School is now well underway and this week we are meeting our children’s teachers. This is a time to get to know the teacher’s style and expectations. I like to get clear on these two things quickly so that I can help my children navigate their new environment. The transition to a new school year is much easier for a child that understands what is expected of them. As a parent, I often find myself thinking about what type of teacher would be best for my children. Even though each of my children have unique needs, there are some basic qualities that might make a “perfect” teacher for any of them such as; someone that is loving/caring, holds high expectations, is consistent, has a knowledge of grade-level content and how to effectively teach it, is equitable and fair, and enjoys teaching and learning and wants their students to enjoy it as well.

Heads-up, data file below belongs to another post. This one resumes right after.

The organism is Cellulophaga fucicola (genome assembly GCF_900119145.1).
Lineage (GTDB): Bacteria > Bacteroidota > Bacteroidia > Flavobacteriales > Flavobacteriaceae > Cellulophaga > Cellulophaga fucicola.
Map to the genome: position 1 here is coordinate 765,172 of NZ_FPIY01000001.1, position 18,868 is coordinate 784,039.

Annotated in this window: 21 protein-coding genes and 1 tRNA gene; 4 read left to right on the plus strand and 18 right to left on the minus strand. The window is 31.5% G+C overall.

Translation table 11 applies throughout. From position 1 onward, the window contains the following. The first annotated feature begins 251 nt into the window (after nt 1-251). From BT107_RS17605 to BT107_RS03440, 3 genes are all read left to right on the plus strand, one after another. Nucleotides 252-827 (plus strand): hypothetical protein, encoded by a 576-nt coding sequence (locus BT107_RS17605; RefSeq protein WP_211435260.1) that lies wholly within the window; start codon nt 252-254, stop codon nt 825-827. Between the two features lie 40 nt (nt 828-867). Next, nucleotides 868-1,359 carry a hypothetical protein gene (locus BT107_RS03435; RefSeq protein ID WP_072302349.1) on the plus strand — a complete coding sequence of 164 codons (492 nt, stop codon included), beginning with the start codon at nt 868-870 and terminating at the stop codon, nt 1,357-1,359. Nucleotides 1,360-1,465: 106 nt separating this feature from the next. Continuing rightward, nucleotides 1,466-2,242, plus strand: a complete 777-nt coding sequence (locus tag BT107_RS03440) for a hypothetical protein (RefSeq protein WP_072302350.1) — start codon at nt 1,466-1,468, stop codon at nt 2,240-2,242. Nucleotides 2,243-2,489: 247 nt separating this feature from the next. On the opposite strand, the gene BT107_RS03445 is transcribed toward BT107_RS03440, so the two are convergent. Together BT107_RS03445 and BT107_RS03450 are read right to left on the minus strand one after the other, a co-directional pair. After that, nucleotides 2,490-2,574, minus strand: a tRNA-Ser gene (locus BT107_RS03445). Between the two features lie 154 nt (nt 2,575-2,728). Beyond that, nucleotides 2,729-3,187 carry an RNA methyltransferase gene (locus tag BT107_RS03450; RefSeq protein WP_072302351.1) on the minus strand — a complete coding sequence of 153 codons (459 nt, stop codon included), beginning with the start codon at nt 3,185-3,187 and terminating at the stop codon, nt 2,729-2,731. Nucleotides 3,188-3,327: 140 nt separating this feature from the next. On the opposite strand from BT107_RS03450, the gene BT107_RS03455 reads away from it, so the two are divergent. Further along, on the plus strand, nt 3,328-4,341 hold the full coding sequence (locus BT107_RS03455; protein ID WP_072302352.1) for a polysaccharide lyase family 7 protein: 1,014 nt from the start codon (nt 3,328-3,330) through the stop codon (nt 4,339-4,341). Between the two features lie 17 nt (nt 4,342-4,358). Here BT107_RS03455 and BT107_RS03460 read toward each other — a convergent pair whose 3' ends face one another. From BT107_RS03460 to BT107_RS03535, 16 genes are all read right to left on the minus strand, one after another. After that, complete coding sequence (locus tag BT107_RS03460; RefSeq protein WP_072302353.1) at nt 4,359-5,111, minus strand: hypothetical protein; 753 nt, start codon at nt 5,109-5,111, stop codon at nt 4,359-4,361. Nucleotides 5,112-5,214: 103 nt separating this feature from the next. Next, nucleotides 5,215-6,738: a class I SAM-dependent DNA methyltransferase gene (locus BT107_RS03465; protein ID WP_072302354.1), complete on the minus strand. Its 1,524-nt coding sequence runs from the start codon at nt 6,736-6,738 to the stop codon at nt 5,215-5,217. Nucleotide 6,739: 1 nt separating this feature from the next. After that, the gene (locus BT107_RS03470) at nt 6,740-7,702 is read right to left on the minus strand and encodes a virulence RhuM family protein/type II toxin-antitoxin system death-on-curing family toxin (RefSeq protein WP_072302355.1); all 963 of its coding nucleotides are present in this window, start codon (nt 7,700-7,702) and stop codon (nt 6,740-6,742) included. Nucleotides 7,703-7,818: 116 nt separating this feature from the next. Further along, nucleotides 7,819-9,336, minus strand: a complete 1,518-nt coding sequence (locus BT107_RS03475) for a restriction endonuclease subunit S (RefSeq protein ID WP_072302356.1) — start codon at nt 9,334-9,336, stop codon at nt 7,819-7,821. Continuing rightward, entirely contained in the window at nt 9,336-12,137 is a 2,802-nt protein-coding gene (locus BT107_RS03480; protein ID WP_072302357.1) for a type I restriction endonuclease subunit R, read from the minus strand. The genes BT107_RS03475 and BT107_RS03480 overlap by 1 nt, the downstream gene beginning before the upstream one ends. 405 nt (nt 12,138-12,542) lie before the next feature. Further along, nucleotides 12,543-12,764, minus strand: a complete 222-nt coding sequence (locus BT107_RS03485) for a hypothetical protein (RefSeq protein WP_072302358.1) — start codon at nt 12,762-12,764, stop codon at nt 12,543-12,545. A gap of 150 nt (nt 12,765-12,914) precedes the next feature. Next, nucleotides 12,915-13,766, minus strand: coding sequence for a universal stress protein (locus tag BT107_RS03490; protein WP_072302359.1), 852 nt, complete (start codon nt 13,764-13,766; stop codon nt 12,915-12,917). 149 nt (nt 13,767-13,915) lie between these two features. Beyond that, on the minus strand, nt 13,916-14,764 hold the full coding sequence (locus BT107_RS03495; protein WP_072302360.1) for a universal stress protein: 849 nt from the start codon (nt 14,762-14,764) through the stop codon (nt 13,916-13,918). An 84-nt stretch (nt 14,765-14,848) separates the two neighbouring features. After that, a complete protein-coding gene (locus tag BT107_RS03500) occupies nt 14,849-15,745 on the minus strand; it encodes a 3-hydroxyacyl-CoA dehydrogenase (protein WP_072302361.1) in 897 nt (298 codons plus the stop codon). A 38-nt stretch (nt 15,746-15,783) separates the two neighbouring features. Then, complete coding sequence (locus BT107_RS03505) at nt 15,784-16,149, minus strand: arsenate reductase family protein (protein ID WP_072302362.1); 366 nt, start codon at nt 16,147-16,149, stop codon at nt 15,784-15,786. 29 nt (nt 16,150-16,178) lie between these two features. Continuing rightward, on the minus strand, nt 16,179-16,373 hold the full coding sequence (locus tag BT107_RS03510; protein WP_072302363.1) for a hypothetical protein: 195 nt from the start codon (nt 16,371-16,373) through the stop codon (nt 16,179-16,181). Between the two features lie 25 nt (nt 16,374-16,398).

Wait a minute! That sounds familiar. It sounds a lot like me (at least the “me” that I want to be for my children)! Can it be that the “perfect” teacher is not that much different from the “perfect” parent?

Stay tuned for next week’s blog post when I try to answer that question by interviewing local teachers and asking them to describe the “perfect” parent.


When Adults Disagree: Making sense of it all

I was driving through downtown Corvallis this evening during “rush hour” (as a native of Los Angeles, I scoff at the idea of traffic congestion in Corvallis). As I drove past the Courthouse on 4th street my 12-year-old and I noticed that there was a larger-than-normal crowd of demonstrators with signs asking us to “honk” if we support peace and not war. My daughter read as many signs as she could as we drove by at 25 miles per hour. “Mom, are you gonna honk?”, she asked quizzically. “Well”, I answered hesitantly, “I am still unsure of how I feel about what the US role in this situation should be.” Of course, you can probably guess what her next question was.